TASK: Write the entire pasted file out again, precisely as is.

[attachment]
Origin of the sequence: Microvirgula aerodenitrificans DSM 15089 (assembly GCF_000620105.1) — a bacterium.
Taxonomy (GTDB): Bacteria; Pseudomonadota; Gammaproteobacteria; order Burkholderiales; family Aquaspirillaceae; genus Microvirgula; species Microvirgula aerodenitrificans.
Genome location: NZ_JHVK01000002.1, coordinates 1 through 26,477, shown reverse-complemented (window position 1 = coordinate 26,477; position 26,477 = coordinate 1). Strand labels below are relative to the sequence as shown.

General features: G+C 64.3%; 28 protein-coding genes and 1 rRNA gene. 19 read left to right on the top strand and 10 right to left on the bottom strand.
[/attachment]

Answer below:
Origin of the sequence: Microvirgula aerodenitrificans DSM 15089 (assembly GCF_000620105.1) — a bacterium.
Taxonomy (GTDB): Bacteria; Pseudomonadota; Gammaproteobacteria; order Burkholderiales; family Aquaspirillaceae; genus Microvirgula; species Microvirgula aerodenitrificans.
Genome location: NZ_JHVK01000002.1, coordinates 1 through 26,477, shown reverse-complemented (window position 1 = coordinate 26,477; position 26,477 = coordinate 1). Strand labels below are relative to the sequence as shown.

General features: G+C 64.3%; 28 protein-coding genes and 1 rRNA gene. 19 read left to right on the top strand and 10 right to left on the bottom strand.